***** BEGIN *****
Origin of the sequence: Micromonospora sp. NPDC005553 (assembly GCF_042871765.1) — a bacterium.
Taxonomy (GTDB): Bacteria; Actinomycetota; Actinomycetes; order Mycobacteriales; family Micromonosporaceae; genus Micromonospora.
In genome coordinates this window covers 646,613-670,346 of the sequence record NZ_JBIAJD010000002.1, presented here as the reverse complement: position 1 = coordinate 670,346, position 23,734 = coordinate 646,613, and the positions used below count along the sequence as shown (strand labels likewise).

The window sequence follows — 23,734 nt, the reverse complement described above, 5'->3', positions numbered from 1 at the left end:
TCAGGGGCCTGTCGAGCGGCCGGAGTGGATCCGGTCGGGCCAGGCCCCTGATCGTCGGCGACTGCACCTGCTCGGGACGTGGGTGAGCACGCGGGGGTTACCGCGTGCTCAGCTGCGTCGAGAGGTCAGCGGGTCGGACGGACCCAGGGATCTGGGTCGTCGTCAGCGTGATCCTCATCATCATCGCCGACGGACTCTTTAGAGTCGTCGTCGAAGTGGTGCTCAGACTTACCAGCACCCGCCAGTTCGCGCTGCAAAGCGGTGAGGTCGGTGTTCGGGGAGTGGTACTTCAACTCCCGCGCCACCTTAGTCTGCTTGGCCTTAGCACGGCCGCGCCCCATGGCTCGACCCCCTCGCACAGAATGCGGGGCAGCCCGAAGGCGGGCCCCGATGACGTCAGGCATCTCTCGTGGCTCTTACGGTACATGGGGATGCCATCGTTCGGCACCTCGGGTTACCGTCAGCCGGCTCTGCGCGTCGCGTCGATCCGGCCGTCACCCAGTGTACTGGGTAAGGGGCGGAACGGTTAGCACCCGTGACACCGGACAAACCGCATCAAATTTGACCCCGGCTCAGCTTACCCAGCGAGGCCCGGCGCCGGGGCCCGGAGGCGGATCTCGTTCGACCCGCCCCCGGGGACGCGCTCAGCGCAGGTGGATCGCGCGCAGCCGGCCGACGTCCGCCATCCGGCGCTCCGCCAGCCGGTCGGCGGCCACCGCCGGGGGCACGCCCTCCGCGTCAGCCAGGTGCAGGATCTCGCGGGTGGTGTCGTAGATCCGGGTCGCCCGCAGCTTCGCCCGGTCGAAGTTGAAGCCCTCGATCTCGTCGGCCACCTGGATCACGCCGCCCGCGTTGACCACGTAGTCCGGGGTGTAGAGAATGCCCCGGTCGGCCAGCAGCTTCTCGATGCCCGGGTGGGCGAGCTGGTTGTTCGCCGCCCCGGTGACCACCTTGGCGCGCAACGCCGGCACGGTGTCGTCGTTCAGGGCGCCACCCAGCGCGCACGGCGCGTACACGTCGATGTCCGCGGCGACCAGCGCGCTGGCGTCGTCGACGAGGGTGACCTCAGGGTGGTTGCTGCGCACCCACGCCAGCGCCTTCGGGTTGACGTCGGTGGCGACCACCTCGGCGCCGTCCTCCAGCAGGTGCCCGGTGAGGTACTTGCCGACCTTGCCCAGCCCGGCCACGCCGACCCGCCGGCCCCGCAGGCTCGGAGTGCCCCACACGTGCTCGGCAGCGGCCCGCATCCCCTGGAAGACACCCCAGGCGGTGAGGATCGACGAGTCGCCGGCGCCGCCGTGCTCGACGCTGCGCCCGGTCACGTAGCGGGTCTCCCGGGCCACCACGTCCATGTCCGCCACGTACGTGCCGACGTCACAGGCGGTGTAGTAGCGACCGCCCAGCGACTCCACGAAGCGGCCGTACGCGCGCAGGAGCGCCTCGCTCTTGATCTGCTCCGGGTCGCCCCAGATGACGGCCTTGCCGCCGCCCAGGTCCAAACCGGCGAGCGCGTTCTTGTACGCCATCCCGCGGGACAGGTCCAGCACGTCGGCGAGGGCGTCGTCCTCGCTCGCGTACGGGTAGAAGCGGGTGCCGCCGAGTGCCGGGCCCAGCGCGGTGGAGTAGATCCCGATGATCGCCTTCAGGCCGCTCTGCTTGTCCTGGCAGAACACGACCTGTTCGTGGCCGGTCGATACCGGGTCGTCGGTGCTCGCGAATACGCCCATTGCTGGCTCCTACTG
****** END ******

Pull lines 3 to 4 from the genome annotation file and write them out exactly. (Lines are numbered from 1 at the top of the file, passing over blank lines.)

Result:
In genome coordinates this window covers 646,613-670,346 of the sequence record NZ_JBIAJD010000002.1, presented here as the reverse complement: position 1 = coordinate 670,346, position 23,734 = coordinate 646,613, and the positions used below count along the sequence as shown (strand labels likewise).

The window sequence follows — 23,734 nt, the reverse complement described above, 5'->3', positions numbered from 1 at the left end: